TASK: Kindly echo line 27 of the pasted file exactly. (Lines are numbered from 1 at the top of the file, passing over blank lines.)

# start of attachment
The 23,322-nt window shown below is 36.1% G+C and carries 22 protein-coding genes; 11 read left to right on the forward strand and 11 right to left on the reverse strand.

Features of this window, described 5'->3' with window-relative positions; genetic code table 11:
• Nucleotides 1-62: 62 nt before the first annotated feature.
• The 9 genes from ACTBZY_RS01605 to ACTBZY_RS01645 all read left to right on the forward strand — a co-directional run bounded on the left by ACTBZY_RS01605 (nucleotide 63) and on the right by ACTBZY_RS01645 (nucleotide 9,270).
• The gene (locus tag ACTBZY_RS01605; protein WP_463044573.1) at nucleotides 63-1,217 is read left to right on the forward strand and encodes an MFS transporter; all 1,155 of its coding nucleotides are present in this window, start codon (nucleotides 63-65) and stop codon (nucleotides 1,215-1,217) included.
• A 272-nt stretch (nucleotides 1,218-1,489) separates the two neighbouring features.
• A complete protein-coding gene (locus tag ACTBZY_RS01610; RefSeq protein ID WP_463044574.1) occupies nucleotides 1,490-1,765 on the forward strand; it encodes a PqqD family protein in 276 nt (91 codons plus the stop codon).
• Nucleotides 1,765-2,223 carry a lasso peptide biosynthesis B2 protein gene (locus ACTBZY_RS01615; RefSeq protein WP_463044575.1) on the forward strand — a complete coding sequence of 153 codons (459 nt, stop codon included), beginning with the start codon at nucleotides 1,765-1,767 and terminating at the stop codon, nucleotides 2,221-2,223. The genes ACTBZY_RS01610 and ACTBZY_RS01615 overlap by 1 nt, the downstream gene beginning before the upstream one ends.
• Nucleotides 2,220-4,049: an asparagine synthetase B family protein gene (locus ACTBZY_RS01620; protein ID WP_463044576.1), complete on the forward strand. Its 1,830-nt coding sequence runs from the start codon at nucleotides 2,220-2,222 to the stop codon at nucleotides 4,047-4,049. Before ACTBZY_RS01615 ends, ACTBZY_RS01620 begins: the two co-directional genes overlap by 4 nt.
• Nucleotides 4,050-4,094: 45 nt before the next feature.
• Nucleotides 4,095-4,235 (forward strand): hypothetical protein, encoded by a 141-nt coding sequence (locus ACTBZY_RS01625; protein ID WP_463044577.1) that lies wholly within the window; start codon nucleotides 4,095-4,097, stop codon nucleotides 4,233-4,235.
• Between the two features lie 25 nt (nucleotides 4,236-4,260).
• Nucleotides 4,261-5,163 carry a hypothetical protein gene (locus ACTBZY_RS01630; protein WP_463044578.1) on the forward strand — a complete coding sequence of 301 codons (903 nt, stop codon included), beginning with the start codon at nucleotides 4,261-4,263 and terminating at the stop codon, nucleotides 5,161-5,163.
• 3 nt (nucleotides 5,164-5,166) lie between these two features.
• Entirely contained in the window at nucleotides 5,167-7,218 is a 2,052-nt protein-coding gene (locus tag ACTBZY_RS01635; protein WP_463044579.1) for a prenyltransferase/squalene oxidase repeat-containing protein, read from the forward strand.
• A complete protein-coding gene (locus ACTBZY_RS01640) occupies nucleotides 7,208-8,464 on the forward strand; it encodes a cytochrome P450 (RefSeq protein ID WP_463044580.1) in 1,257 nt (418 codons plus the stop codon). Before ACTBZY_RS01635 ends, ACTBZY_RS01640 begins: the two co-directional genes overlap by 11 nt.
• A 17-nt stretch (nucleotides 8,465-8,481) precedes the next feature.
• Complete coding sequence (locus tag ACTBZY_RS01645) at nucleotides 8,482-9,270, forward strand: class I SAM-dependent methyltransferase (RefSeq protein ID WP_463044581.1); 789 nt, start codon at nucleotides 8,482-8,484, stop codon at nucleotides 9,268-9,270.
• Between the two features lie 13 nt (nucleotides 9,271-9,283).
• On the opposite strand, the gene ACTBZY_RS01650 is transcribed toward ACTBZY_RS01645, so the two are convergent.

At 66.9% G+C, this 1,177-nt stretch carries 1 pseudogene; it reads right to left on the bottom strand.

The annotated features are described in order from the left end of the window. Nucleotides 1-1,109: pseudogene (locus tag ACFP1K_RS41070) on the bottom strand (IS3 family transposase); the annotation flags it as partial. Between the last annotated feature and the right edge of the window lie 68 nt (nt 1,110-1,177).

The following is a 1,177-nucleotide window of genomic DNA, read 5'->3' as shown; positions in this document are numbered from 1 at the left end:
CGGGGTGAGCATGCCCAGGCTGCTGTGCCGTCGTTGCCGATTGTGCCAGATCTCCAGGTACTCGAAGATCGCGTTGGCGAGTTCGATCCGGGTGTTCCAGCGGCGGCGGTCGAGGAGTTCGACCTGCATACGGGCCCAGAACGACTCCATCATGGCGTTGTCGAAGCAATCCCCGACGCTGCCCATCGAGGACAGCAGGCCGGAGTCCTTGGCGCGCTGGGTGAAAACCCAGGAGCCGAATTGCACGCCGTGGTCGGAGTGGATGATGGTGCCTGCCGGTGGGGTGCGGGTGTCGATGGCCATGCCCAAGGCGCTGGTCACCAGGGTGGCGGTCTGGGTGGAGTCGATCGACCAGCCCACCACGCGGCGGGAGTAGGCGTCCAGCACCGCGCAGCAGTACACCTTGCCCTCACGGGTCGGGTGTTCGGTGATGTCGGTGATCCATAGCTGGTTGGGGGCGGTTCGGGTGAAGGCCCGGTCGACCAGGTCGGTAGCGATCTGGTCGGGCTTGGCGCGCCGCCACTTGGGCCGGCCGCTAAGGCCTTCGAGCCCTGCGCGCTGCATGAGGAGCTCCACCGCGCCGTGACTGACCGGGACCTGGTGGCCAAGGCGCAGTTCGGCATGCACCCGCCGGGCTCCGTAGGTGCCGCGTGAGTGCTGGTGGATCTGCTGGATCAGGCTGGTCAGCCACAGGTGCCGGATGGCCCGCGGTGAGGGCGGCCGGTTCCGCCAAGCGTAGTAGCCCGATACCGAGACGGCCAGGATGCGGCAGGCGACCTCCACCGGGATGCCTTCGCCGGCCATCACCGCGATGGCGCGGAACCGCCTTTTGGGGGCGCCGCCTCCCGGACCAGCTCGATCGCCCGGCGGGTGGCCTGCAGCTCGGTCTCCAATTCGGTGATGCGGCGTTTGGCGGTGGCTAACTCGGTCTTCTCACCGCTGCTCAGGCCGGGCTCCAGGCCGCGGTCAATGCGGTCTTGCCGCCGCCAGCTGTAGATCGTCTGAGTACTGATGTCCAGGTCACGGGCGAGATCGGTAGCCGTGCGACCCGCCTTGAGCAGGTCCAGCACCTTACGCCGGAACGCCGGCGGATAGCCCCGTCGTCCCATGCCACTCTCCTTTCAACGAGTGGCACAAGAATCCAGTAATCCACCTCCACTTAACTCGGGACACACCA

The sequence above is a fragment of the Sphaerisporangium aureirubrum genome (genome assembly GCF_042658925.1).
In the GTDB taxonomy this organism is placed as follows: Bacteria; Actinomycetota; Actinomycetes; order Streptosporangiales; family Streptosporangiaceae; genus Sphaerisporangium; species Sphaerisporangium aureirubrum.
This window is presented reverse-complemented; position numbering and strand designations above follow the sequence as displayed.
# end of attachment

This window is presented reverse-complemented; position numbering and strand designations above follow the sequence as displayed.